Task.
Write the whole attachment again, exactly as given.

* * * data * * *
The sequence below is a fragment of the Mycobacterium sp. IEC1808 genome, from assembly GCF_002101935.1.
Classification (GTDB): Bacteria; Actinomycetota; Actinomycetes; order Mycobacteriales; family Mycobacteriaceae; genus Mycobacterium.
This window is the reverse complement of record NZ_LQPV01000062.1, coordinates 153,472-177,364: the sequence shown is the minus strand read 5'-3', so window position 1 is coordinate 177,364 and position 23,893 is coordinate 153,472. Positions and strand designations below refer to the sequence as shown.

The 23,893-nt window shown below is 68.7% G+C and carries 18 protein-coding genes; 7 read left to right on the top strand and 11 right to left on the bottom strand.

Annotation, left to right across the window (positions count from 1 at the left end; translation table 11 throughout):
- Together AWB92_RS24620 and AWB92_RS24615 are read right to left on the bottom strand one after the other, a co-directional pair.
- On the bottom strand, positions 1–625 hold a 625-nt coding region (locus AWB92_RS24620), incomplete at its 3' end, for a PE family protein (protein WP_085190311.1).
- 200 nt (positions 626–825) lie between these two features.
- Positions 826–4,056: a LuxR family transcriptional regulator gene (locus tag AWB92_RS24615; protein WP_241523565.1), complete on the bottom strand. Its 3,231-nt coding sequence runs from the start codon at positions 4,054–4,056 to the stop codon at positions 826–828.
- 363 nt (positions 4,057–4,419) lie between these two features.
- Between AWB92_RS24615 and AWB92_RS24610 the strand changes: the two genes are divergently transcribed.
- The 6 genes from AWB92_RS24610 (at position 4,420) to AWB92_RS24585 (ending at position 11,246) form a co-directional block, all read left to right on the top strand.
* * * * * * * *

The sequence below is a fragment of the Mycobacterium sp. IEC1808 genome, from assembly GCF_002101935.1.
Classification (GTDB): Bacteria; Actinomycetota; Actinomycetes; order Mycobacteriales; family Mycobacteriaceae; genus Mycobacterium.
This window is the reverse complement of record NZ_LQPV01000062.1, coordinates 153,472-177,364: the sequence shown is the minus strand read 5'-3', so window position 1 is coordinate 177,364 and position 23,893 is coordinate 153,472. Positions and strand designations below refer to the sequence as shown.

The 23,893-nt window shown below is 68.7% G+C and carries 18 protein-coding genes; 7 read left to right on the top strand and 11 right to left on the bottom strand.

Annotation, left to right across the window (positions count from 1 at the left end; translation table 11 throughout):
- Together AWB92_RS24620 and AWB92_RS24615 are read right to left on the bottom strand one after the other, a co-directional pair.
- On the bottom strand, positions 1–625 hold a 625-nt coding region (locus AWB92_RS24620), incomplete at its 3' end, for a PE family protein (protein WP_085190311.1).
- 200 nt (positions 626–825) lie between these two features.
- Positions 826–4,056: a LuxR family transcriptional regulator gene (locus tag AWB92_RS24615; protein WP_241523565.1), complete on the bottom strand. Its 3,231-nt coding sequence runs from the start codon at positions 4,054–4,056 to the stop codon at positions 826–828.
- 363 nt (positions 4,057–4,419) lie between these two features.
- Between AWB92_RS24615 and AWB92_RS24610 the strand changes: the two genes are divergently transcribed.
- The 6 genes from AWB92_RS24610 (at position 4,420) to AWB92_RS24585 (ending at position 11,246) form a co-directional block, all read left to right on the top strand.